Sleeping in the Great Outdoors

hammock campingSleeping outdoors in comfort is about both physical and psychological comfort.

For some, sleeping like a cowboy rolled up in a blanket or a bedroll under the stars is completely satisfying. Waking up kind of stiff from sleeping on the ground, with some rocks poking into your back is an important part of the total camping experience. They bed down near the campfire, fall asleep, and wake up with the dawn to make coffee before the sluggards in their tents even start to move.

Others have to have a tent in order not to spend the whole night worrying about being eaten by bears. They don’t want to deal with the night air, mosquitoes, or light before time to wake up.

This is part of the psychological comfort aspect. You have to have the degree of shelter that makes you comfortable. Your physical position is another part of the psychological comfort.

Hammock camping is becoming more popular among fresh air enthusiasts. At Uncle Sam’s, we sell an ultralight hammock for about $20 that packs up small in your backpack. Grand Trunk hammocks have parachute nylon and lots of accessories.

We also have ENO (Eagle’s Nest Outfitters) hammocks, another top quality brand that has so many choices you’re bound to find exactly what you need.

Prefer to stay on the ground? Consider Thermarest self-inflating sleep pads. There are simple, small pads that stuff down small for backpackers, or luxurious mattresses with aluminized coating to reflect body heat. We also carry children’s sizes, and versions specifically for women to meet their different needs for warmth — hey, these guys have done research!

Some people don’t like lying on the ground, even if it’s luxurious. They also don’t like hanging in the air. They want something like a bed. If you fall into this category, consider a cot.

A cot is a folding bed. You can top it with a sleeping bag or a Thermarest mattress and sheets and blankets. You can make it into a completely homelike experience if you’re car camping.

Physical comfort obviously is affected by your choice of the options listed. If you have to carry the gear, that’s another part of the physical comfort equation. Smaller and lighter equals greater comfort when you’re backpacking.

It’s a trade-off, though. You might be willing to carry a bit more — or cut back in another area — in order to have a good night’s sleep.

If you’re in Northwest Arkansas, come down to Uncle Sam’s so you can see your options and discuss them with our experienced staff. Sleeping well affects your mood and your energy level for the next day’s adventures, so it’s worth putting some time into exploring alternatives and choosing the best one for you.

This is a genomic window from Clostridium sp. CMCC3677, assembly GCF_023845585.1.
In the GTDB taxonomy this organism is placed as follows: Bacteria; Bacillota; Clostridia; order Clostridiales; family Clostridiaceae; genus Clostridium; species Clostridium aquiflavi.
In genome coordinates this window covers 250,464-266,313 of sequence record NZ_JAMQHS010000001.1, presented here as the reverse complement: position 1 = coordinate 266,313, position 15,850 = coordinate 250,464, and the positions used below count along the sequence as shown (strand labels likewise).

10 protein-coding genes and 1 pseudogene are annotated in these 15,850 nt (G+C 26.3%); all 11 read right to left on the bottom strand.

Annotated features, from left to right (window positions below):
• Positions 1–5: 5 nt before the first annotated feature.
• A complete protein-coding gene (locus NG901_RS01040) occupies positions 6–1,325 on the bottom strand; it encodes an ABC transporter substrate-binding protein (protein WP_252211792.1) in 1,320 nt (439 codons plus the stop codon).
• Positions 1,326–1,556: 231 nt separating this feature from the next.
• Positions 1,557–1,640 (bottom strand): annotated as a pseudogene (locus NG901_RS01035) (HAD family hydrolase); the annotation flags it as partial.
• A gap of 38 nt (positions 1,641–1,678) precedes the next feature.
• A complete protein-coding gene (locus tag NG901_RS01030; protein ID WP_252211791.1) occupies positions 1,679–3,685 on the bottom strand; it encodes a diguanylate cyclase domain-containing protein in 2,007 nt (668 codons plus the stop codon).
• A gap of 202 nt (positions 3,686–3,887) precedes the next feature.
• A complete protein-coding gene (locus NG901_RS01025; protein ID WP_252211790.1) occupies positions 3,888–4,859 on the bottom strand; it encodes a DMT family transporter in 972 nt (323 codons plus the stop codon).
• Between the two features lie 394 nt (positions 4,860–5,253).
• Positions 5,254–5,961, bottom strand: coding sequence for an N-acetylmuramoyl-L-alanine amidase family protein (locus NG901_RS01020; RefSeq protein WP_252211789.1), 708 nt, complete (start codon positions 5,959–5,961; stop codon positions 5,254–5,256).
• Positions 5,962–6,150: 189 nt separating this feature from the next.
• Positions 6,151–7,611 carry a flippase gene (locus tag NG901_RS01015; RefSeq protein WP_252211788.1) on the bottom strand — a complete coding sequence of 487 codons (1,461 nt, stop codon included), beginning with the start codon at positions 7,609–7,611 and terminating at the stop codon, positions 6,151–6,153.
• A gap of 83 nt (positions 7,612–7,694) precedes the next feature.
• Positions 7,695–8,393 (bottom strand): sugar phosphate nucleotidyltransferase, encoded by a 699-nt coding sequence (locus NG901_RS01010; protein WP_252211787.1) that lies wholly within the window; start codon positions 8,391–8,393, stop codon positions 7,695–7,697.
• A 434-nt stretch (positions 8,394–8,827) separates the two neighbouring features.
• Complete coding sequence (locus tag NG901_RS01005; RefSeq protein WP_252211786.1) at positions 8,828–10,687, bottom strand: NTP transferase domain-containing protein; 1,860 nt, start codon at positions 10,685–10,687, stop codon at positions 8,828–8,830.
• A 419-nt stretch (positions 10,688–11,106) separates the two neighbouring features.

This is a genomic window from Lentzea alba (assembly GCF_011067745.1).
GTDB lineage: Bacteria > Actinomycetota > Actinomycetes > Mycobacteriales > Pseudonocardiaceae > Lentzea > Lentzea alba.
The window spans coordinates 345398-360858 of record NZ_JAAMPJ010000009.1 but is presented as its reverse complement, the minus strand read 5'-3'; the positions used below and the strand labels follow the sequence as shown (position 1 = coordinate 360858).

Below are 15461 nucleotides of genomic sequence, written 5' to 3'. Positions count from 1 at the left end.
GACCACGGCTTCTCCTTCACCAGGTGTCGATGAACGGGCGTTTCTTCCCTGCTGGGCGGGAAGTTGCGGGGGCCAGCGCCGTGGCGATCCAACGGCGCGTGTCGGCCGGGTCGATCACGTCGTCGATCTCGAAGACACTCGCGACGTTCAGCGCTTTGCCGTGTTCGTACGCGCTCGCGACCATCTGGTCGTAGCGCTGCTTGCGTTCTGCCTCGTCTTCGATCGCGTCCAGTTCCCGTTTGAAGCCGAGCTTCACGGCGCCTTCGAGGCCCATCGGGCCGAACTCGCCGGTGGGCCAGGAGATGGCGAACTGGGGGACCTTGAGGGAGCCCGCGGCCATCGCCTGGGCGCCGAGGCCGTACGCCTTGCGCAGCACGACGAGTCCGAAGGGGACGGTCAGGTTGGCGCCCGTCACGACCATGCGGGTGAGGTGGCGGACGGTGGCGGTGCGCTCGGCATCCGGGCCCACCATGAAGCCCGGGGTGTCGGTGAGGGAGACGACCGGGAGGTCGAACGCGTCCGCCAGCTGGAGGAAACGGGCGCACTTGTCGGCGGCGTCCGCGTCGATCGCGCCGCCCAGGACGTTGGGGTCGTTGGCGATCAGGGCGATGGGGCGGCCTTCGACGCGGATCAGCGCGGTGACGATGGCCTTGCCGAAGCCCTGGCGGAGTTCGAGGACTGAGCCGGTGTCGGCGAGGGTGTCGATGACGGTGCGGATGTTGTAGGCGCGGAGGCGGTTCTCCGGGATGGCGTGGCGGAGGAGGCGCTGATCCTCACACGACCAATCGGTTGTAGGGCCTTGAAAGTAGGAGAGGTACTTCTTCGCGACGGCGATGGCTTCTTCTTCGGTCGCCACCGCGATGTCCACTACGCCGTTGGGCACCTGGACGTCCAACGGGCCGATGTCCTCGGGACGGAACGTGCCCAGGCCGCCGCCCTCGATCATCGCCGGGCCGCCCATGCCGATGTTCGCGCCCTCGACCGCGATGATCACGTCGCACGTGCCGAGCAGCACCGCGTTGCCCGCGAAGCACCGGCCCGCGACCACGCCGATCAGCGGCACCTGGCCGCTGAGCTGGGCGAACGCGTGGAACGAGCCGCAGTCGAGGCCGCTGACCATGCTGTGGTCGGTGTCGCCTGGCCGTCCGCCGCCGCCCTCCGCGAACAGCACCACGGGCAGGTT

3 Comments

  1. Gabriel says:

    The major differences bewteen a 3 season and a 4 season tent are that the winter rated tents are designed to be able to support or shed a heavy snow load without the frame breaking or the tent collapsing. They also tend to have the rainfly system designed to maintain a more reliable space bewteen the fly and inner tent wall to minimize condensation and having the fly press on the tent due to a build up of snow. Winter rated tents tend to have smaller window and ventilation areas and will more often have an exterior vestibule arrangement to block wind and to give you a place to leave snowy gear outside the sleeping area or to cook on the ground but out of the wind during storms.Unless you expect heavy snow loads or severe blizzards and extended bivouacs, a good quality (not discount store) 3 season tent can be perfectly adequate for winter camping. I have winter camped many times with 3 season tents, in fact, probably more often than with my 4-season ones (though I own several tents of each type). If your tent pitches tight so that the fly doesn’t blow around and snap in the wind and has strong poles and a vestibule or good fly overhang over the door, you will most likely be fine in it. For winter camping in snow I always carry a microfiber towel to wipe condensation off the inside of the tent walls at night and before I get out of my bag in the morning. Be certain you have stakes that will work in the ground conditions you will encounter. Fat plastic stakes will not work on frozen ground get the thin metal ones that twist in. If you will be camping in deep snowpack, you will want to be able to make dead man anchors by attaching the guy lines and corner staking tabs to buried stuff sacks that you fill with snow or rocks or tying your guy lines to buried branches. You will probably need to stake the tent more solidly than in warmer weather due to the higher potential for wind. Nothing is worse than watching your dome tent bounce down the mountain and out of sight over a cliff (hasn’t happened to me but I’ve seen it happen to others).

  2. John says:

    Great article. I would like to add that heavier people have issues with cots and beds. Putting judgment aside, if you are larger than average you can’t just go into a big box store and buy a cot. The average max capacity is 225 lbs. I have linked a reference site. A good cot is sooooo much easier to deal with than an air mattress that lays on the ground. Bad knees and back- ouch! Find heavy duty sleeping cots at http://heavydutycots.blogspot.com

  3. John says:

    Great article. I would like to add that heavier people have issues with cots and beds. Putting judgment aside, if you are larger than average you can’t just go into a big box store and buy a cot. The average max capacity is 225 lbs. I have linked a reference site. A good cot is sooooo much easier to deal with than an air mattress that lays on the ground. Bad knees and back- ouch! Find heavy duty sleeping cots at

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